Sunday, April 24, 2011

"You are positively radioactive, dear!"


By R. E. Rowland

Yes, potassium is a radioactive element, identified by the chemical symbol K. Yet, this radioactive element is vital for our good health. It is an element that is essential for the body's growth and maintenance. Potassium is also necessary in order to maintain normal water transport between the cells and body fluids. It also plays an essential role in the response of nerves to stimulation and in the contraction of muscles.
Under normal circumstances it is by far the most abundant naturally occurring radioactive element within the human body. The average adult male contains about 140 g of K; the level varies with body weight and muscle mass. We ingest about 2.5 g per day of K from our food and excrete about the same amount.
The purpose of this document is not to scare anyone about the hazards of potassium; indeed, as indicated in the opening paragraph, it is an element vital to our well being. It is, however, a radioactive material, and in this era where the general public is concerned about radiation exposures and radioactive materials, it is appropriate to tell the truth about them. We live on and in a radioactive world. Our soil, in which our food stuff is grown, contains many radioactive elements. Where did they come from?
The answer is that they were present when our earth was formed. Any radioactive material originally present at the formation of the earth would have decayed and disappeared if its half life was short compared to the age of the earth. However, if its half life were long, close to or greater than the age of the earth, then such materials would not have disappeared but are still with us today.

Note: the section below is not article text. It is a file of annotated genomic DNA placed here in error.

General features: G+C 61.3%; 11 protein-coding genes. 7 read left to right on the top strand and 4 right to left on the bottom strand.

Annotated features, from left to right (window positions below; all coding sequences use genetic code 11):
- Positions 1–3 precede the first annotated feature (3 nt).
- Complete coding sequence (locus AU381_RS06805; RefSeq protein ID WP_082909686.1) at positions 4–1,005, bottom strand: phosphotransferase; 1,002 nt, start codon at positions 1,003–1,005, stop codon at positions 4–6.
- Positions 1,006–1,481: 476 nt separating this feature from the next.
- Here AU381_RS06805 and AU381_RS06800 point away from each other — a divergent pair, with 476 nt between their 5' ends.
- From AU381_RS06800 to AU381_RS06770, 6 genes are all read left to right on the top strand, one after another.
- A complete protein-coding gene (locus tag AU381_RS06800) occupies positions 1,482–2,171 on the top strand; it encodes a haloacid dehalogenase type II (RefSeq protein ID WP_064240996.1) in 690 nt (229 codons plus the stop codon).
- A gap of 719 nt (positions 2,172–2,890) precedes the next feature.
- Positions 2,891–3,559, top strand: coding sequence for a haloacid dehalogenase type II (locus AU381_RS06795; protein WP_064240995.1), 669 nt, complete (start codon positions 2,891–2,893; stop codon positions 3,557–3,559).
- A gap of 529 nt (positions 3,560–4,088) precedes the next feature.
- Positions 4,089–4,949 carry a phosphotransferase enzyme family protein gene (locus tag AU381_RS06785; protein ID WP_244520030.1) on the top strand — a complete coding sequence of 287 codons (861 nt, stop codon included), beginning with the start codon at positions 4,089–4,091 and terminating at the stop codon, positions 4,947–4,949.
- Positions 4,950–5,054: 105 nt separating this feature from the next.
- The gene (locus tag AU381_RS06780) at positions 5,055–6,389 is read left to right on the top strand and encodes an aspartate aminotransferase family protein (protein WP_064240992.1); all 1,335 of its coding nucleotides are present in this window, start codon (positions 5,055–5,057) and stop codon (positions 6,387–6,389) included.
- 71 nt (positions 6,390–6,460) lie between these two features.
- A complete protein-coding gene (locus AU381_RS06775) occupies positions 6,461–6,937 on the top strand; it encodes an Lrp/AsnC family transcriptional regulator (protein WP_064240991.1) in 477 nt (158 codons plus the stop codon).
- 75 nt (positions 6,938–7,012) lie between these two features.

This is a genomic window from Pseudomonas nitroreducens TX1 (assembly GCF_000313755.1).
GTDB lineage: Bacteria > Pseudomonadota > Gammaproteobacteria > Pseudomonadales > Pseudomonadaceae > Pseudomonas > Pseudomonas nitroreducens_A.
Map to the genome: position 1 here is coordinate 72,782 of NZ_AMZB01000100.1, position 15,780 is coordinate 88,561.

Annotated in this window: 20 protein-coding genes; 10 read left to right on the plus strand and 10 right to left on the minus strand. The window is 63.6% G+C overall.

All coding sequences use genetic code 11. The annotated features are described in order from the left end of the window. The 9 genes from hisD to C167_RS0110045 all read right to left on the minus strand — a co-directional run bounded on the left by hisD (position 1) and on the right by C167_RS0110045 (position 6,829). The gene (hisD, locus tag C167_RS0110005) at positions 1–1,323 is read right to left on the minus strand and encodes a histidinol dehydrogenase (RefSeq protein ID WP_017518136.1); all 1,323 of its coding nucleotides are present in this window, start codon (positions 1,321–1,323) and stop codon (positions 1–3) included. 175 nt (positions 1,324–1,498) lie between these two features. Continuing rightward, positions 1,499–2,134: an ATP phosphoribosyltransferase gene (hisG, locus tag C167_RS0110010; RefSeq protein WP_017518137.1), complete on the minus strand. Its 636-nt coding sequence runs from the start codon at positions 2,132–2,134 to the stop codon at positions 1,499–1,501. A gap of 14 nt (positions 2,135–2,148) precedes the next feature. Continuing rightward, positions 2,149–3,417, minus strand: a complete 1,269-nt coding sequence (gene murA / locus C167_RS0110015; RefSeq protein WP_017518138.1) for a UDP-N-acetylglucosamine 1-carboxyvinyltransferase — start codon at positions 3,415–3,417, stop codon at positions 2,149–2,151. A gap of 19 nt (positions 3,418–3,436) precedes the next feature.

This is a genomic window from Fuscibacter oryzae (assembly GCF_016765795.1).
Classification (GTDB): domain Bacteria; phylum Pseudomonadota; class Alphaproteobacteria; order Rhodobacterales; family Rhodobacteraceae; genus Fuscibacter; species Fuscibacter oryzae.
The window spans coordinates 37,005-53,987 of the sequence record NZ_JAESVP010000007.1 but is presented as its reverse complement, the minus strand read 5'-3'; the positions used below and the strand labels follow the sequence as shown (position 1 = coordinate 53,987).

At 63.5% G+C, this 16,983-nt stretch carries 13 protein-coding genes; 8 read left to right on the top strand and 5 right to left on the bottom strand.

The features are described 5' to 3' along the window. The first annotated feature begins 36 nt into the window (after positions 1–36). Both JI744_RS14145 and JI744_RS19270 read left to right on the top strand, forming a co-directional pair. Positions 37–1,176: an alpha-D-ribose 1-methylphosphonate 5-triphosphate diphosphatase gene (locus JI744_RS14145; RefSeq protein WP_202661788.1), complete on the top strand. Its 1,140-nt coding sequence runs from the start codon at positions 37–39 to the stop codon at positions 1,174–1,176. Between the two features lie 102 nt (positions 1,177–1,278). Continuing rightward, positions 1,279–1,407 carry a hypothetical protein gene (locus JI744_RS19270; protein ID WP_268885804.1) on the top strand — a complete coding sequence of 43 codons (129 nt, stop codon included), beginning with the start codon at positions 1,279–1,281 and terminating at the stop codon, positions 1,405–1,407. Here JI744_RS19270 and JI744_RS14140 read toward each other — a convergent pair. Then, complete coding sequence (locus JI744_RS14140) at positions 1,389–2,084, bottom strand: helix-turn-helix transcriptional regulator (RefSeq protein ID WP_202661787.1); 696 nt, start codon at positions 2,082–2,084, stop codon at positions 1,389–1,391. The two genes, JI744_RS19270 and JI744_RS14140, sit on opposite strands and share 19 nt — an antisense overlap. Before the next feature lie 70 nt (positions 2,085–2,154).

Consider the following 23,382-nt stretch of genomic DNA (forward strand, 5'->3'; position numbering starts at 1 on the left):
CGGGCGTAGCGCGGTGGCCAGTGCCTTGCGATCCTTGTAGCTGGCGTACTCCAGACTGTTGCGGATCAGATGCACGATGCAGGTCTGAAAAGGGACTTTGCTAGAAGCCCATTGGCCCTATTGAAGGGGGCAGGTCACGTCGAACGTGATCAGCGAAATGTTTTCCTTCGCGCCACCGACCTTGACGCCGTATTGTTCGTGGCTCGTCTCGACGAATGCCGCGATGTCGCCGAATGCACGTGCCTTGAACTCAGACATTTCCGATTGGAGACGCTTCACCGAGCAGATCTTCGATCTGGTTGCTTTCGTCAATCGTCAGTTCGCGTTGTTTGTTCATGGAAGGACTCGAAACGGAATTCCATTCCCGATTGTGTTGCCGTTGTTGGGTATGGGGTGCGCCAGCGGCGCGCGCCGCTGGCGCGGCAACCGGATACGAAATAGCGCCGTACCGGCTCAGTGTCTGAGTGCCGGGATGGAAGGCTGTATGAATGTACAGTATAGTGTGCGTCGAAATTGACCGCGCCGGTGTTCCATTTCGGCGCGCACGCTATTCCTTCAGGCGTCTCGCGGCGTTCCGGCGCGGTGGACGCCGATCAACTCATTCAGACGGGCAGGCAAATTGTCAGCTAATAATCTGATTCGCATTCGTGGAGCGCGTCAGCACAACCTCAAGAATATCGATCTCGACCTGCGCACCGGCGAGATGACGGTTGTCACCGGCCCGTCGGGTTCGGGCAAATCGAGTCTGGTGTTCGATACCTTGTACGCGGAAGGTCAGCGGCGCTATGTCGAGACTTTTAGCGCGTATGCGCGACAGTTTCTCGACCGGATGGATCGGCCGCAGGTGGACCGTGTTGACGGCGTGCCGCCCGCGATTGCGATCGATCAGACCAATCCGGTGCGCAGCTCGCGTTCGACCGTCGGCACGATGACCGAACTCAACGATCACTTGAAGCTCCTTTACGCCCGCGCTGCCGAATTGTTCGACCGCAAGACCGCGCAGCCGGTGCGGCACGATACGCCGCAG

There are several radioelements in this category, such as the well known elements uranium and thorium. Thorium (Th232) has a half life of 14,000,000,000 years, uranium has two long-lived radioisotopes; U238 has a half life of 4,500,000,000 years, and U235 has a half life of 710,000,000 years. These give rise to the radium and thorium atoms found in all humans, acquired from the food we eat. That food, of course, obtained these materials from the soil in which it grew or on which it grazed.
Potassium is also in this category. There are actually three potassium isotopes: K39, a stable isotope, is the most abundant, at 93.26 % of the total; K41 is next in abundance at 6.73 % and is also a stable isotope. The potassium isotope of interest is a radioactive isotope, K40. It is present in all potassium at a very low concentration, 0.0118 %. It has a very long half-life, 1,260,000,000 years. When it decays 89 % of the events give rise to the emission of a beta ray with maximum energy of 1.33 Mev. The other 11 % of the decays produce a gamma ray with an energy of 1.46 Mev. Find out more about why you glow in the dark here

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